# Discrete Math Help

Discrete Math Help!!!

Here is the problem:

Suppose a, b, and c are integers and x, y, and z are nonzero real numbers that satisfy the following equations:

$$\dfrac{xy}{x+y}=a$$ and $$\dfrac{xz}{x+z}=b$$ and $$\dfrac{yz}{y+z}=c$$.

Is x rational? If so, express it as a ratio of two integers.

I have calculated that $$x=\dfrac{-(bz-xz)}{b}$$. I am inclined to answer no, since x, y, or z could be irrational.

Any help would be appreciated.

hint:

first modify your equation to solve for x explicitly in terms of b and z ( x on one side , b and z terms on the other ).
then use the other two equations to come up with an expression for z and substitute that into your original equation.
Your goal is to try to solve for x in terms of a,b,c only... eliminating any z or y

Post your steps if you run into more trouble
Regards,
-MS

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Ok, I solved and got this:

$$x=\dfrac{ay}{y-a}$$ and $$x=\dfrac{bz}{z-b}$$ and $$y=\dfrac{cz}{z-c}$$.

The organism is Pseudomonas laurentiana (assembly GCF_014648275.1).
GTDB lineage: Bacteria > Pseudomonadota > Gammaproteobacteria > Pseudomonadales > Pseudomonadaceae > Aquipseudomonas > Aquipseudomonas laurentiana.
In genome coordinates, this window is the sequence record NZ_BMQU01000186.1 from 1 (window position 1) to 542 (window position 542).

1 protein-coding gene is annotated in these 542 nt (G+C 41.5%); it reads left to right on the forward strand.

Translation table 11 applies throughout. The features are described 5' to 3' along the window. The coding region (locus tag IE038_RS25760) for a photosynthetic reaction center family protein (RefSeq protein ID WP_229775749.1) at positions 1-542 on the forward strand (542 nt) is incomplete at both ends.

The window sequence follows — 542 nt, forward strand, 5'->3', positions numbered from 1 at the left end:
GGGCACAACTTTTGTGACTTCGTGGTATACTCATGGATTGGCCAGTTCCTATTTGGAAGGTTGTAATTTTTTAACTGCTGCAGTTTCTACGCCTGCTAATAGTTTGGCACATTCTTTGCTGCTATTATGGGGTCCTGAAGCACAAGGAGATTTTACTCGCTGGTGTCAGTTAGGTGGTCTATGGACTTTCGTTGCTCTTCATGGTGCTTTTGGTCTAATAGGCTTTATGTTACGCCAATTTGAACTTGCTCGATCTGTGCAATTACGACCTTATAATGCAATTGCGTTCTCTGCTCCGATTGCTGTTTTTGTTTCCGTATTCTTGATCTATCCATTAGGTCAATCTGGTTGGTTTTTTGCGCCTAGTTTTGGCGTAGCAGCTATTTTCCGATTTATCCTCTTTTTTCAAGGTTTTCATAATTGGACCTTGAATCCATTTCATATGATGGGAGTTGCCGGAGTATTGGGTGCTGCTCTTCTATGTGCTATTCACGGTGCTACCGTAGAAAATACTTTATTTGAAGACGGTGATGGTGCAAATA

I then solved for z and got $$z=\dfrac{aby}{(a-b)y+ab}$$. I just cancelled the y's and was left with $$z=\dfrac{ab}{(a-b)+ab}$$.

I plugged this in for z in the second equation, and got $$z=\dfrac{b \dfrac{ab}{(a-b)+ab}}{\dfrac{ab}{(a-b)+ab}-b}$$. This simplifies to $$\dfrac{ab}{b-ab}$$.

If this answer is correct, I would say that yes, x is indeed rational. Am I correct?

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Where did the x come from in the third equation (top right) , and where did the y go? That completely changes the problem so the rest is all wrong.

Also, for
$$z=\dfrac{aby}{(a-b)y+ab}$$ you can't cancel the y's, because y is not a factor of the denominator.
If the denominator was instead $(a-b)y + aby$ then you could factor out the y which could become $y((a-b) + ab)$ and the y's could cancel
(do you see the difference? )

Another thing: in your result,,, you solved for z (although incorrectly). The equation asks if X is rational... so how does knowing whether or not Z is rational help you?
edit:
based on your equation relating x to z you could use the fact that z is rational to prove that x is rational providing you knew that theorem, but this seems like more trouble than its worth why not just solve for x. /edit

Your going to have to solve for x in terms of y or z, and then solve for either y or z using the other equations to come up with an equation in terms of x, a, b, and c only

-MS

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